After Heavy Storms Ravage New York, Gillibrand Calls On Feds To Assess Storm Damage In NYC, Long Island, And Lower Hudson Valley
Washington, DC – After a weekend of extreme weather that killed several people and left more than half a million New Yorkers without power, U.S. Senator Kirsten Gillibrand today urged the Federal Emergency Management Agency (FEMA) to provide federal assistance to conduct a Preliminary Damage Assessment for Suffolk, Nassau, Westchester, Rockland and Orange Counties, and all five boroughs of New York City that were ravaged by this weekend’s storms.
In her letter to FEMA Administrator William Fugate, Senator Gillibrand explained that more than half a million homes and businesses across New York had lost power at some point, and more than 250,000 were still without power. Several people have been killed, countless homes and buildings are ruined, and infrastructure is badly damaged – leaving many families isolated from quick relief. In addition, Long Island’s beaches have taken a substantial hit across the north and south shores, leaving homes, roads and dunes vulnerable.
“New York residents should not be left shouldering all of the costs from this storm. The federal government must step in immediately to help residents in New York City, Long Island, and the Lower Hudson Valley,” Senator Gillibrand said. “Local utilities have reported that the weekend nor’easter was the worst storm in 20 years. Thousands of trees are down in communities throughout the region, with dramatic cleanup costs in areas that have already sustained significant losses from previous storms.”
Senator Gillibrand’s full letter to FEMA Administrator Fugate is below:
March 15, 2010
Dear Administrator Fugate,
I write in support of New York State’s request for FEMA assistance in conducting a Preliminary Damage Assessment for Suffolk, Nassau, Westchester, Rockland and Orange Counties and the five boroughs of New York City, which were hit by severe weather this weekend. Over the course of the weekend, the New York area and Long Island was hit with over six inches of rain, high winds, and flooding, and which has tragically resulted in at least six deaths in the area. Your immediate assistance to compile damage information and assess the impact of this storm would greatly assist efforts to recover from this storm and assist individuals, businesses and communities to rebuild.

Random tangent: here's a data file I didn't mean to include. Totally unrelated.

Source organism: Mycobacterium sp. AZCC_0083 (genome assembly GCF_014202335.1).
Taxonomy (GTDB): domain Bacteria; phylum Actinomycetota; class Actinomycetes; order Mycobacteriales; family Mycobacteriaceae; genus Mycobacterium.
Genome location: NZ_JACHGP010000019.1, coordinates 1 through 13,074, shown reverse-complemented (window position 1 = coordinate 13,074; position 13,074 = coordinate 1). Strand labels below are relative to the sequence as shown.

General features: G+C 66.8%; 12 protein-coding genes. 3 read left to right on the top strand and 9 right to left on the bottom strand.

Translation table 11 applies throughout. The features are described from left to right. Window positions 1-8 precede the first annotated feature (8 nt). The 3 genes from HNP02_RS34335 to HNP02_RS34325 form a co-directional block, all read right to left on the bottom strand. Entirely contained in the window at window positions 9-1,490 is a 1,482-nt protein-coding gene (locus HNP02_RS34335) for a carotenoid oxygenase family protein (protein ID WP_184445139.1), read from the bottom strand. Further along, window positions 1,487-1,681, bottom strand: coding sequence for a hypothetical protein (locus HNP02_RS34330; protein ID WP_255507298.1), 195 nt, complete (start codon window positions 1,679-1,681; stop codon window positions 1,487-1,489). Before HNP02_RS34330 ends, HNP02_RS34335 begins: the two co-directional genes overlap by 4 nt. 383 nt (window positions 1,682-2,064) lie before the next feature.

At the peak of the storm on Saturday, more than half a million homes and businesses in the area were without power, and more than 250,000 have yet to see electricity to return – with over 75,000 on Long Island and nearly as many in Westchester County. Sustained winds of more than 60 miles and hour, with gusts up to 75 miles an hour, were recorded, toppling trees onto homes and cars throughout the region and endangering the ability of first responders to provide assistance. Local utilities have reported that the weekend nor’easter was the worst storm in 20 years. Thousands of trees are down in communities throughout the region, with dramatic cleanup costs in an area which has already sustained significant costs to clean up from previous storms. In addition, Long Island’s shores were battered, leading to severe erosion and flooding at Jones Beach, Robert Moses and Gilgo Beach. These same beaches were eroded last November and the additional sand loss has placed vital infrastructure in harm’s way. While all hands are on deck, and hundreds of utility and emergency management workers have been brought in to the downstate region from other parts of the state – more assistance is needed.
FEMA technical assistance to conduct immediate damage assessments would provide our communities with the resources to catalogue the damage, gauge cleanup costs, and expedite the process for a possible disaster declaration and additional assistance at the state and federal levels. I hope that you will be able to act quickly on this request and I will continue to work with you to ensure that every available resource is brought to bear to assist the individuals, businesses and communities affected by this storm.
Kirsten E. Gillibrand
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